Married for 10 years, Mary and Joe rarely argued, yet were slowly drifting apart from each other, each feeling emotionally distanced from the other. Underneath their emotional distance was anger, but it was “hidden” and lived as resentment, passive-aggression toward the other, and emotional detachment. In therapy, it was learned that a fairly common patterns of estrangement had developed between Mary andÂ Joe who at one time were deeply in love with each other.
The pattern started with Mary not doing what Joe considered to be her share of the household chores. She worked only part-time while Joe rose at 4AM every day, worked until 2PM and then came home and did all the housework, the yardwork, and then often started dinner. She spent much of her time with her family of origin and her friends. Joe slowly developed resentment toward Mary for having to “do it all.” He complained to her, but she didn’t see what the problem was. Her attitude toward household chores and standards of cleanliness were much more relaxed than his:
“So will the world stop turning if we do the laundry this weekend instead of today?” was a common Mary retort while looking at mountains of dirty clothes. Joe,Â meanwhile,Â was smoldering inside because of what he saw as her “laziness” and irresponsibility.
After awhile, he stopped complaining and simply stuffed his negative feelings toward Mary, while continuing to do almost all of the household chores.Â Â But, he found himself losing sexual interest in her, which greatly wounded Mary who placed a high value on being sexually attractive to her husband. Of course, sexual deprivation led to further emotional distance and estrangement between them.
Agreement on Division of Labor
Often the problem is the other way around: many married woman justifiably complain that they too work yet are expected to do their “second job” once they get home at night.
Either way, a major breakthrough can be achieved by aÂ couple sitting down with a pencil and paper, listing all the household chores, drawing a vertical line down the center of the paper, and deciding who is going to do what and when it will be done.And then doing it!!
Sound like a simple solution? As we teach in our local anger management classes, our online anger program, and our local clinical clients (in marriage therapy with us), many times simple practical changes in how a couple does things often snowballs into other, more substantial changes in the relationship. Of course, there were more problems than just division of labor between Mary and Joe, but once Mary started doing more of the home tasks, Joe’s resentment lessened and his sexual interest in Mary picked up. This, of course, motivated Mary to try even harder to do more of her share of household chores.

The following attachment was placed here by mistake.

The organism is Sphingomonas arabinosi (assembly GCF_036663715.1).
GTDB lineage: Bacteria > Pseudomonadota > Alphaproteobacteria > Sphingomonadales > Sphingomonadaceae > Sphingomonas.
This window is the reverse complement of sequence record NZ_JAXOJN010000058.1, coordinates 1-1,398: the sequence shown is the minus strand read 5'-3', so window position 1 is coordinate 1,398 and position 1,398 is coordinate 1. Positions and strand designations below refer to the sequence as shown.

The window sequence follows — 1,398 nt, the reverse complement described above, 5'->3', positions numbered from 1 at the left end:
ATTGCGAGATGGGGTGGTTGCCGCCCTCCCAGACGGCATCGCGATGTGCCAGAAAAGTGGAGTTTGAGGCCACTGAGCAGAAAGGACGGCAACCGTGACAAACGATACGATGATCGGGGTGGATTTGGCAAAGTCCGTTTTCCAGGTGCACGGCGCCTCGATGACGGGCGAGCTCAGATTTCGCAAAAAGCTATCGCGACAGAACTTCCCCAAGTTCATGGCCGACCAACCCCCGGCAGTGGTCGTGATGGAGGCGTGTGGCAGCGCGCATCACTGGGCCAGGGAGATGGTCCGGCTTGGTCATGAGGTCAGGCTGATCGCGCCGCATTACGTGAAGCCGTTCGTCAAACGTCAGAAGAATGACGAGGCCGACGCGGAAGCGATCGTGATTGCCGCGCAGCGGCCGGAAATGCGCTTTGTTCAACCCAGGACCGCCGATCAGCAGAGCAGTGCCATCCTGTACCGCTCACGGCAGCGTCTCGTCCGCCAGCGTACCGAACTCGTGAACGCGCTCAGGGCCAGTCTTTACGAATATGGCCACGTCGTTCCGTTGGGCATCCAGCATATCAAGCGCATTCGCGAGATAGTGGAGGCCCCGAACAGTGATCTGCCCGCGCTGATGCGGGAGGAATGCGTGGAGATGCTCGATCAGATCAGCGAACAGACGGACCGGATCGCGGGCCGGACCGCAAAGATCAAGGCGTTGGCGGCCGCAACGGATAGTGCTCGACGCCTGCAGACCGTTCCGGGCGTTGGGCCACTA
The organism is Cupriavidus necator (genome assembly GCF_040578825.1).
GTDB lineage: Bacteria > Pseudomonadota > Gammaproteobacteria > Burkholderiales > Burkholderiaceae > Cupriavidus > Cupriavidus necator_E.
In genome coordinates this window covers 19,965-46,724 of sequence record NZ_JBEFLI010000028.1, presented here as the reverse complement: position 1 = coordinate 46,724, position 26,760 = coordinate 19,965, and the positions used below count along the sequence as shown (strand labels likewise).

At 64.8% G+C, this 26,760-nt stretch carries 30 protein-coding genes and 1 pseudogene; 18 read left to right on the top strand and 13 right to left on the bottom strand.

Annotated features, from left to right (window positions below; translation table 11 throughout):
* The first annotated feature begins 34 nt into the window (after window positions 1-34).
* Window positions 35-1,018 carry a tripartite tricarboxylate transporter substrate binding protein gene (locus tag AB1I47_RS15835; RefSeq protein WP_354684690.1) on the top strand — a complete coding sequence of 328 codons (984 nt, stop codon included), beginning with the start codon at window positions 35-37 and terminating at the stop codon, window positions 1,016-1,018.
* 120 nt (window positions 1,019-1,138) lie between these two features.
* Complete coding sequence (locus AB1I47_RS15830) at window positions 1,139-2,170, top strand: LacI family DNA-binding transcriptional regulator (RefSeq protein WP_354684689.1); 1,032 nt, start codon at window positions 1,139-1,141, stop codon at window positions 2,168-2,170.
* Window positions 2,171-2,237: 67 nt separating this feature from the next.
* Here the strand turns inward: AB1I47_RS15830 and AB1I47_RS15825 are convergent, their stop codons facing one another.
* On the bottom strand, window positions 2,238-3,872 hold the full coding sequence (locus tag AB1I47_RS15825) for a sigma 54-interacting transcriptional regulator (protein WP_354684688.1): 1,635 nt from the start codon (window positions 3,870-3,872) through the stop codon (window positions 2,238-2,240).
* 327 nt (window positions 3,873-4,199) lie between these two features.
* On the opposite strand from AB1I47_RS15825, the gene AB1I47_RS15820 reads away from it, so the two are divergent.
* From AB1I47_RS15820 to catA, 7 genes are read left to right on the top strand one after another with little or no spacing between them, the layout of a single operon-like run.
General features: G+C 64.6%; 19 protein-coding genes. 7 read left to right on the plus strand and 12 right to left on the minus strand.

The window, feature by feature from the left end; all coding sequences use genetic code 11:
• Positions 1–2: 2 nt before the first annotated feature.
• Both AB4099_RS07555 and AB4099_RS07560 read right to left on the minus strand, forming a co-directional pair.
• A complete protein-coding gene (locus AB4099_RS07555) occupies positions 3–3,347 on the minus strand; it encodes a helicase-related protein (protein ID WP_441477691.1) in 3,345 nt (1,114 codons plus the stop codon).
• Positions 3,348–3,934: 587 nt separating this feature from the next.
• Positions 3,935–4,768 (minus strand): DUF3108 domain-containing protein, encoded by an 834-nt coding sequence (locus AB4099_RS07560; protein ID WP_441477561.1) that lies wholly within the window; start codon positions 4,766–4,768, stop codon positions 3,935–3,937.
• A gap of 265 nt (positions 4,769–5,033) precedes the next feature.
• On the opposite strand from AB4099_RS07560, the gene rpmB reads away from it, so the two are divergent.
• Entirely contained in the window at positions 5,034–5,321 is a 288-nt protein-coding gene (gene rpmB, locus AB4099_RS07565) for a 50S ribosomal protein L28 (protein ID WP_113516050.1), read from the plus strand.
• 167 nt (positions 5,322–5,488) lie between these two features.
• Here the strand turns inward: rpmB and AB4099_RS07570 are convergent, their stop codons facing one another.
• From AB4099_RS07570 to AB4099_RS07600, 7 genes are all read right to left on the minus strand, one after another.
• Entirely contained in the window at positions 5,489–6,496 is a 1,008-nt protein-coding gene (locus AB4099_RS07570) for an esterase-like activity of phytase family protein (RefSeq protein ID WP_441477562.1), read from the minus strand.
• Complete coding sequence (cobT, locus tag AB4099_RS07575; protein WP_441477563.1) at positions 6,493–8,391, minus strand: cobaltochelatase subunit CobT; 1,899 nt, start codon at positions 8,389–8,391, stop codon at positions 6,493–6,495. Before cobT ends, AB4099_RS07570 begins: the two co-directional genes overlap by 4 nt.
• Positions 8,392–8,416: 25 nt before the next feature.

Do they now have a perfect marriage? Of course not, but they are happier, have less conflict, and are feeling closer to each other.
Often couples spend hoiur after hour trying to understand each other or the root of a problem or issue that bothers them. Sometimes this is helpful, but more often than not, understanding a marital issue doesn’t necessarily provide the tools to change it.
Take the case of Karen who become terrified every time husband Ted yells at her. Ted thinks SHE is the problem because she is too sensitive; after all, he reasons, he is just expressing himself like everyone does in the family he grew up in. So, they enter therapy and discover that she reacts that way because she had an emotionally abusive father so she clearly “over-reacts” to her husband’s yelling.
Problem solved, right? NotÂ necessarily! In fact, rarely, in my experience as a marital therapist and anger management trainer. In a case like this it is much more productiveÂ for the husband to acquire the skills of communicating without yelling, than for both to understand the reasons for her fear of him.
From a practical point of view, we feel it makes more sense to focus on how to FIX the problem instead of “understanding” it! Of course, sometimes we need to do both, but understanding it by itself without behavioral action to repair it is rarely effective.
As an experienced marriage therapist as well as anger management trainer, I am often amazed at how badly people in relationship treat each other in comparison to how they treat their co-workers or same-sex friends. Things sometimes get to the point of contempt, which is a major predictor of divorce, according to recent research the the Gottman Institute in Seattle.
It seems obvious that to create and maintain a healthy loving relationship you need to treat your partner in ways that makes yourÂ partner feel loved and valued. Some marital therapists call this “real giving.” You can’t just spout-off, “be-yourself”, “say whatever Â is on my mind all the time,” or disrespect your spouse one moment and then be loving the next – and expect your relationship to survive.
Part of relationship success involves treating each other with basic respect and civility; in effect, just try being nicer and see what results you might get. Sounds deceptively simple, yet somehow many people find it much easier to do with friends than spouses.